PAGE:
H/t Intellihub and FOTM’s tina and joworth

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Meet the first man in Army history who returned to combat after an amputation



Living Leg-end

NY Post: Army Ranger Joe Kapacziewski had volunteered to “take care” of the Taliban snipers who had ambushed his platoon in the pitch darkness on a Hindu Kush mountain ridge in Afghanistan in 2009.
But as he raced down the mountainside, aiming to cut the enemy off at the pass below, he was caught in an avalanche of loose shale and tumbled down. To stop his fall and save himself, he grabbed a tree — and came face-to-face with one of the Taliban snipers who had been hiding behind it.
With his free hand, the staff sergeant aimed his M4 rifle and shot the sniper dead. “Kap,” as he was fondly nicknamed, then dashed back up the steep slope to his men under fire.
It was a Herculean feat even the fittest soldier would have been hard-pressed to pull off. For Kapacziewski, it was something miraculous.
The 30-year-old Dunham, Conn., native is the only amputee in Army Rangers history ever to return to combat. He has served in five tours while wearing a prosthesis that replaced his right leg below the knee.
In his gripping new memoir, “Back in the Fight” (St. Martin’s Press), he describes hunting Taliban targets, leading a squad and even saving a wounded soldier — all without a leg.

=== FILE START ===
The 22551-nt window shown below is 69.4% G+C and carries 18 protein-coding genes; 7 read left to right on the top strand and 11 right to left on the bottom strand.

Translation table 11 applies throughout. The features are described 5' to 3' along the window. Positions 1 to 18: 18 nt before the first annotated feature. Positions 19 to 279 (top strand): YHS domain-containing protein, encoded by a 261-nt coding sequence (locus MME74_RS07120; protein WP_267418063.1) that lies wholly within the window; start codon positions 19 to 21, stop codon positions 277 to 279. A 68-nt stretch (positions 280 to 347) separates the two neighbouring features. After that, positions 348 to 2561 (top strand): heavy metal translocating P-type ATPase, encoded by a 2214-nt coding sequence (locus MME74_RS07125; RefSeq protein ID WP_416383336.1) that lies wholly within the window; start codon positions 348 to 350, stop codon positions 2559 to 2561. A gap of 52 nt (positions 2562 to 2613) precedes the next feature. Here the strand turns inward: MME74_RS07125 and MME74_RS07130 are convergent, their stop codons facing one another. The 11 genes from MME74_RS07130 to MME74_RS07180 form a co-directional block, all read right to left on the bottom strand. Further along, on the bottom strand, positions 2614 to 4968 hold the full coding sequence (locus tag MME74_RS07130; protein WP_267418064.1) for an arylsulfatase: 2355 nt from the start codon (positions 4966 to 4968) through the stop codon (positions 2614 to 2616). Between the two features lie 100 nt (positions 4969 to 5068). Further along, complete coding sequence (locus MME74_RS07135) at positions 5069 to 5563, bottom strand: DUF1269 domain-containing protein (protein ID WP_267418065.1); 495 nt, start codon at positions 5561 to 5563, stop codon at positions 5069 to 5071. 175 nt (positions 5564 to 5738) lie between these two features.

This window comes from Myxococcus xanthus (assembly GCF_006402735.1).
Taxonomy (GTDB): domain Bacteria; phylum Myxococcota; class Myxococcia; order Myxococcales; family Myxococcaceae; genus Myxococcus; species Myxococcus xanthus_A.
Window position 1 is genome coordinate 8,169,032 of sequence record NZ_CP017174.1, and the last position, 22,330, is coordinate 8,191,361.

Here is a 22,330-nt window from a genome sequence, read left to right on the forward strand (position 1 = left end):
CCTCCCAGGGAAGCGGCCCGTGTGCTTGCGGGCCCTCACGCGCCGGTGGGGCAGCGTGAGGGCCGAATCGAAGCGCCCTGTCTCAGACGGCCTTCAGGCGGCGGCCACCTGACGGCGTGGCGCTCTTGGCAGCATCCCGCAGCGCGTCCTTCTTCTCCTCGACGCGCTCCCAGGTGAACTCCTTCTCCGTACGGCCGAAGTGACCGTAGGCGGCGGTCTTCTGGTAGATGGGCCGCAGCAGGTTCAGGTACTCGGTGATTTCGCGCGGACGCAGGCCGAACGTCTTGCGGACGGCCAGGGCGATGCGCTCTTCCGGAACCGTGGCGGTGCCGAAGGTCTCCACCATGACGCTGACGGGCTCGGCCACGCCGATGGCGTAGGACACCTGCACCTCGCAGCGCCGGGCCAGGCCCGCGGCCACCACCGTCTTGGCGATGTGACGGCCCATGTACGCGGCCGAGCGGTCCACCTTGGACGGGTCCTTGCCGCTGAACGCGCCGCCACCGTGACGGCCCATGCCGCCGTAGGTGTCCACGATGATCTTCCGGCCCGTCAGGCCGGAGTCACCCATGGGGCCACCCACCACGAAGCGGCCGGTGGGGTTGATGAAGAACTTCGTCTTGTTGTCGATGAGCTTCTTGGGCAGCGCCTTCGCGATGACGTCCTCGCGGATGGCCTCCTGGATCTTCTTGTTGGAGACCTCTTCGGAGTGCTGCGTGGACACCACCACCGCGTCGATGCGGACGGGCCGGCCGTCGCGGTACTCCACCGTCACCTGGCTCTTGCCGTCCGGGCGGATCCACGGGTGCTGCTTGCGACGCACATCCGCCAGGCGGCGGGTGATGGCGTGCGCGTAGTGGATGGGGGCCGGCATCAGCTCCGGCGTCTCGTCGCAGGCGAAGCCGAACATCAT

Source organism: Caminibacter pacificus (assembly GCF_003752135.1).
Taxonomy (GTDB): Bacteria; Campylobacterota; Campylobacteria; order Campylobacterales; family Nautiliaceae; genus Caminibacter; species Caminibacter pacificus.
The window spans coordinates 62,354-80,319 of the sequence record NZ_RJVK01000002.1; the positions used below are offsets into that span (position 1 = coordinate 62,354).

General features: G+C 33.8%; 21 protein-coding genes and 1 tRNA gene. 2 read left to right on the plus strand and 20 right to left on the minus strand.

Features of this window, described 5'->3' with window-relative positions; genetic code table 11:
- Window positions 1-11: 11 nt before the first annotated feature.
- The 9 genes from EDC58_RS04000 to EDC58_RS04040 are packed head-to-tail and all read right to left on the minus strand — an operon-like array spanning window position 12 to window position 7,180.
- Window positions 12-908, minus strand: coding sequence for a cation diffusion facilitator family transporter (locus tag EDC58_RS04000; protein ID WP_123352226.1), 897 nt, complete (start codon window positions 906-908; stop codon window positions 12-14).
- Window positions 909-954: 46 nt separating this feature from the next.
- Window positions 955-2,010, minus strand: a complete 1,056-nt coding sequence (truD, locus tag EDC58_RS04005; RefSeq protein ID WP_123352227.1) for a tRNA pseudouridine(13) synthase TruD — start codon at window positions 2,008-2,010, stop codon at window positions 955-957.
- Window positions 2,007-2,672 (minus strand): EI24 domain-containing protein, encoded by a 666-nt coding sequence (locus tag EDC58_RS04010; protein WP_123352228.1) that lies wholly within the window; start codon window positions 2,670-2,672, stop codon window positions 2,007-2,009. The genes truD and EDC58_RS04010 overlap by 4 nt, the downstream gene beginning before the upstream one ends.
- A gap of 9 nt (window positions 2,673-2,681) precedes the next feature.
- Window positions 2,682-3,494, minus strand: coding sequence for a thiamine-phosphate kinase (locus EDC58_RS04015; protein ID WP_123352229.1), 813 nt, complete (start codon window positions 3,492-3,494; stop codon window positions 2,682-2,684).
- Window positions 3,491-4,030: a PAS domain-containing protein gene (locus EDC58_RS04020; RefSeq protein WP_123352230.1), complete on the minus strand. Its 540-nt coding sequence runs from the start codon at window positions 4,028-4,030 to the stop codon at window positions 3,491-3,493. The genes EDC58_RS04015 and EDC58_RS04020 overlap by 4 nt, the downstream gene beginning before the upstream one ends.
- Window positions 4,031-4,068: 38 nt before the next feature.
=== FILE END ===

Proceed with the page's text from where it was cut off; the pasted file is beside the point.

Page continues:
All told, Kapacziewski has served 10 tours in Iraq and Afghanistan and has received three purple hearts, an Army Commendation Medal with a V for valor and a bronze star.
Kap was wounded in Iraq in 2005 after a grenade was tossed into his Stryker vehicle. It ripped apart his arm, which eventually healed — though his leg did not. He resisted losing the limb, despite the excruciating pain. Two years later, he finally made the decision to allow doctors to amputate.
“When I first got hurt it was my goal all along to go back to the squad to lead the Rangers in combat,” he told The Post. But when his leg wouldn’t heal, a superior told him he couldn’t stay in Alpha Company anymore, that he was out of the fight.
“This was the most devastating day of my life,” he recalls. “I felt the ground fall out from underneath my feet.”
Signing up straight out of high school, he says, the Rangers were “all I had ever known. “Just because I am missing a leg I do not see this as an excuse not to serve my country. As corny as it sounds, I had signed on the dotted line before 9/11 and it was all I had ever known and wanted to do.”
There were darker days when he could only confide to his wife, Kimberly, that he too had doubts.
The long road to be reinstated as a combat-ready Ranger — with the help of a high-tech shock-absorbing Pathfinder II prosthetic leg — was the hardest fight he had ever waged. “No Ranger in my condition had ever qualified to return to direct combat operations,” he says.